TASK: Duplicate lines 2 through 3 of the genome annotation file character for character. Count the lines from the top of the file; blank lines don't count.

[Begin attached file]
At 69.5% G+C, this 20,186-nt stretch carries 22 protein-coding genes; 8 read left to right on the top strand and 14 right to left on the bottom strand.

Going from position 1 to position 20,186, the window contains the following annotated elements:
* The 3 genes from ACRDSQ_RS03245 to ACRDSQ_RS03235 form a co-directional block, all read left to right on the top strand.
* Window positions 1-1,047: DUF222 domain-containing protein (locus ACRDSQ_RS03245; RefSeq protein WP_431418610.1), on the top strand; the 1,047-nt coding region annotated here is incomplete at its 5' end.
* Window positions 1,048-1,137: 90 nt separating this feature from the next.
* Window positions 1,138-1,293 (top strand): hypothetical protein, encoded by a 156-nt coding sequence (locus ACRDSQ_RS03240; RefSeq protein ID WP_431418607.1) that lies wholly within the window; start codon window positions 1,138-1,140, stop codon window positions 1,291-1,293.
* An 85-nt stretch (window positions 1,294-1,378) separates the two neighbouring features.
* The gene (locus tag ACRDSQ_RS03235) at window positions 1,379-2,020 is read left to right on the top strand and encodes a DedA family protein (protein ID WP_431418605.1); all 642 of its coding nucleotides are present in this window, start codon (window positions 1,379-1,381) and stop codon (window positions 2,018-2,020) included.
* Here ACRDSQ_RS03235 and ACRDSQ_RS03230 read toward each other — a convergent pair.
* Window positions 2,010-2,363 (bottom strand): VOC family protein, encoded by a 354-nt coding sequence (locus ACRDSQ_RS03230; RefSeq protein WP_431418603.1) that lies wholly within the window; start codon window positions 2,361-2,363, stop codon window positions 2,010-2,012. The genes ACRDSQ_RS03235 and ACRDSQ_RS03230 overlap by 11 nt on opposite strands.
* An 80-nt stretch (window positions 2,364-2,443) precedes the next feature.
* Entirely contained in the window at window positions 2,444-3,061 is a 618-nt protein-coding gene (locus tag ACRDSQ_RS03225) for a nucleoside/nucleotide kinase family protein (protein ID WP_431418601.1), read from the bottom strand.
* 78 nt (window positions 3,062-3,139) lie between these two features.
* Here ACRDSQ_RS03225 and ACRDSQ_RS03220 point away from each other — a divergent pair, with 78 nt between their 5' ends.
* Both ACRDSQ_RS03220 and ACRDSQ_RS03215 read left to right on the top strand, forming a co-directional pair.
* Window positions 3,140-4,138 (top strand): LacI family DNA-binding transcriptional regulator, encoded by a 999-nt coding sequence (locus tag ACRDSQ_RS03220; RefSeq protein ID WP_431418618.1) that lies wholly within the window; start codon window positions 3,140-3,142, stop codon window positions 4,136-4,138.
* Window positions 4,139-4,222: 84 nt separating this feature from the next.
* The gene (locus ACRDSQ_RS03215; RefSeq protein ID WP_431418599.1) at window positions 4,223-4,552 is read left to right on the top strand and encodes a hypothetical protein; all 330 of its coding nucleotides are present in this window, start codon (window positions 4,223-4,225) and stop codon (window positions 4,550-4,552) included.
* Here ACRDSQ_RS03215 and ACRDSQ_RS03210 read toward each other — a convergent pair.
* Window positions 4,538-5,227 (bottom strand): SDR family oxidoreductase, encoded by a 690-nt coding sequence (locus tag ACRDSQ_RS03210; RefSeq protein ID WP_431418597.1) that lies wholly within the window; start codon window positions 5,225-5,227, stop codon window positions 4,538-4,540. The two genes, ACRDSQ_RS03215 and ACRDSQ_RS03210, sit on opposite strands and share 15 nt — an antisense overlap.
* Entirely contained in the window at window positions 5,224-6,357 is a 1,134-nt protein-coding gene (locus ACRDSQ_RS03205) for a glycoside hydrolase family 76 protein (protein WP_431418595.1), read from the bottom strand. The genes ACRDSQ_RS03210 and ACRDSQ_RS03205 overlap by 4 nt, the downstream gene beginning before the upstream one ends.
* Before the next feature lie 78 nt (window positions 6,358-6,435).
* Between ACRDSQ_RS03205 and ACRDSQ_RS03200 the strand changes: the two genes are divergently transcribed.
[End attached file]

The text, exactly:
Going from position 1 to position 20,186, the window contains the following annotated elements:
* The 3 genes from ACRDSQ_RS03245 to ACRDSQ_RS03235 form a co-directional block, all read left to right on the top strand.